We Need Open Data To Change The World blogs.hbr.org (blog) Open data — the idea that certain data should be freely available to everyone to use as they wish — was the key to scaling Awesome Foundation's core idea.
The Open Contracting movement aims to enhance the transparency and monitoring of the award, disclosure and implementation of public contracts. (RT @opencontracting: #OpenContracting can lead to better services for all!
How do we make sure that development and aid money actually goes to the people who most need it? Sanjay Pradhan of the World Bank Institute lays out three guidelines to help relief efforts make the most impact -- while curbing corruption.
Lost track of the hundreds of datasets published by the Guardian Datablog since it began in 2009? Thanks to ScraperWiki, this is the ultimate list and resource (RT @GuardianData: Looking for every dataset we've ever published?
TThe open data movement - in which advocates have called for governments to provide open, easy-to-use and largely free-of-charge access to public data - has generated significant momentum in a short period of time. I review the benefits - to both governments and the public - that many open data advocates agree are achievable from making digitized government data more open. Following this, I focus on one of these purported benefits and propose an alternative interpretation that identifies a potential downside to open data as currently framed: that an alternative reading of some elements of the open data advocacy coalition originate in the New Public Management reform agenda and seek to revive it.
Sometimes, the band continues to play because the audience is enjoying the music so much. This is pretty much what happened to Lobbyplag. Our plan was to drive home a single point that outraged us:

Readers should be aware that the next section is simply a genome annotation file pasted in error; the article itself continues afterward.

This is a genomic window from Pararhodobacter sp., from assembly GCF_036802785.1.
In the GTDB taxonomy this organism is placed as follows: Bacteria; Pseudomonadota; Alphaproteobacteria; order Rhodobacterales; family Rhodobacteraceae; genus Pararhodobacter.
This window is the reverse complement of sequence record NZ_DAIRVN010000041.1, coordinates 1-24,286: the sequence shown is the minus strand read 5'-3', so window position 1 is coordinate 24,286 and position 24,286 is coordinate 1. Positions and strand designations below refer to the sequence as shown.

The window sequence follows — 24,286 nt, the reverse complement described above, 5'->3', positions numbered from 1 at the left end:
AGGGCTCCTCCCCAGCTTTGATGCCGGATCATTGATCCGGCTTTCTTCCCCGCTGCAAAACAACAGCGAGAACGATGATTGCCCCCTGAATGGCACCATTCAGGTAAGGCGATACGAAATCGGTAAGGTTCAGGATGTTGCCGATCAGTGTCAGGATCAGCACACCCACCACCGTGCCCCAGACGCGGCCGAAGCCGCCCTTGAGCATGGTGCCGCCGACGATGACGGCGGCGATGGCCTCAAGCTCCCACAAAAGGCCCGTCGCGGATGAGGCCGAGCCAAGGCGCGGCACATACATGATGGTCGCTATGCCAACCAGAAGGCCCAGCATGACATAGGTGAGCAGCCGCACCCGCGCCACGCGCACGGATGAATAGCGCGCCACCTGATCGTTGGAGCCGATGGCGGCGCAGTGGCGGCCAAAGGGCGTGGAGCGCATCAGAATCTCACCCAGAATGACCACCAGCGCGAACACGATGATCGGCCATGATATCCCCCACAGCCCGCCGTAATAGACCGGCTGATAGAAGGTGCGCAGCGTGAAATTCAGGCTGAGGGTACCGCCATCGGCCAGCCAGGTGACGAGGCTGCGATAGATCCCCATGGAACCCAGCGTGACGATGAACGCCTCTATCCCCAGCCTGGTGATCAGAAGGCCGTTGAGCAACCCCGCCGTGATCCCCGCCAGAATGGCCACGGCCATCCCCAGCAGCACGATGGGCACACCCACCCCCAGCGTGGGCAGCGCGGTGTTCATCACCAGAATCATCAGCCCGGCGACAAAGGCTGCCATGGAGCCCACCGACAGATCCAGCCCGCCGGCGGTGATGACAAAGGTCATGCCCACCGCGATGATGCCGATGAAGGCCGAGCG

Some Members of the European Parliament were taking law proposals verbatim from lobbyists and trying to slip them into the upcoming EU privacy law. They actually copy-and-pasted texts provided by the likes of Amazon, Google, Facebook or some banking industry body.
The fact itself was Max Schrems’ discovery. Max is a lawyer, and he sought the help of Richard Gutjahr and the data journalists and developers from OpenDataCity – to present his evidence to the public in form of a website called Lobbyplag. The name evokes memories of past projects where people had hunted down plagiarism in the doctoral theses of German politicians.
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The Guardian (blog) Open questions about open data The Guardian (blog) Will the open data movement be a force for community-led democratisation or for a new wave of algorithm-driven corporate giants? There are worrying signs of the latter.
The bigger the bank, the higher the rate of consumer complaints. That is the general pattern of a new Sunlight Foundation analysis of just-released consumer complaint data from the Consumer Financial Protection Bureau (CFPB).
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